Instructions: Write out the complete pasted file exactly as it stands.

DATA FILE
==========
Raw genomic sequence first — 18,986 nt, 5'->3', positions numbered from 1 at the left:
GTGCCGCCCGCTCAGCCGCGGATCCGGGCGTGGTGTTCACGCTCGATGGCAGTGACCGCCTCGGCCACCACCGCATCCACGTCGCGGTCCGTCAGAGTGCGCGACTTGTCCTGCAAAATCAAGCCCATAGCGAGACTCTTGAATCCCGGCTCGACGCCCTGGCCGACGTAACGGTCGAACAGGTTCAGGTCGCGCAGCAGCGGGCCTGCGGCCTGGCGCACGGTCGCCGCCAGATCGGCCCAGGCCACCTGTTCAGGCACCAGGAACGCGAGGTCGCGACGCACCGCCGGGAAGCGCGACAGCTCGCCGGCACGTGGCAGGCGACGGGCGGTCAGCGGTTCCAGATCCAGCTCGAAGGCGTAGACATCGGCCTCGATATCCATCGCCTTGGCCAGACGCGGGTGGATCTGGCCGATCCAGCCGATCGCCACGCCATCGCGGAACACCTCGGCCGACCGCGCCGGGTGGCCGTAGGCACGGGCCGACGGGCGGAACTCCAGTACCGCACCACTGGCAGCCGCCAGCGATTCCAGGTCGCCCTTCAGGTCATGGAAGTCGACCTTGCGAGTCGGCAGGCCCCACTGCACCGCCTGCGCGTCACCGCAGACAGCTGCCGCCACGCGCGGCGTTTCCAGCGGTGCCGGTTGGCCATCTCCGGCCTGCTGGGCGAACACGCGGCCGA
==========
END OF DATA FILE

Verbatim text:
Raw genomic sequence first — 18,986 nt, 5'->3', positions numbered from 1 at the left:
GTGCCGCCCGCTCAGCCGCGGATCCGGGCGTGGTGTTCACGCTCGATGGCAGTGACCGCCTCGGCCACCACCGCATCCACGTCGCGGTCCGTCAGAGTGCGCGACTTGTCCTGCAAAATCAAGCCCATAGCGAGACTCTTGAATCCCGGCTCGACGCCCTGGCCGACGTAACGGTCGAACAGGTTCAGGTCGCGCAGCAGCGGGCCTGCGGCCTGGCGCACGGTCGCCGCCAGATCGGCCCAGGCCACCTGTTCAGGCACCAGGAACGCGAGGTCGCGACGCACCGCCGGGAAGCGCGACAGCTCGCCGGCACGTGGCAGGCGACGGGCGGTCAGCGGTTCCAGATCCAGCTCGAAGGCGTAGACATCGGCCTCGATATCCATCGCCTTGGCCAGACGCGGGTGGATCTGGCCGATCCAGCCGATCGCCACGCCATCGCGGAACACCTCGGCCGACCGCGCCGGGTGGCCGTAGGCACGGGCCGACGGGCGGAACTCCAGTACCGCACCACTGGCAGCCGCCAGCGATTCCAGGTCGCCCTTCAGGTCATGGAAGTCGACCTTGCGAGTCGGCAGGCCCCACTGCACCGCCTGCGCGTCACCGCAGACAGCTGCCGCCACGCGCGGCGTTTCCAGCGGTGCCGGTTGGCCATCTCCGGCCTGCTGGGCGAACACGCGGCCGA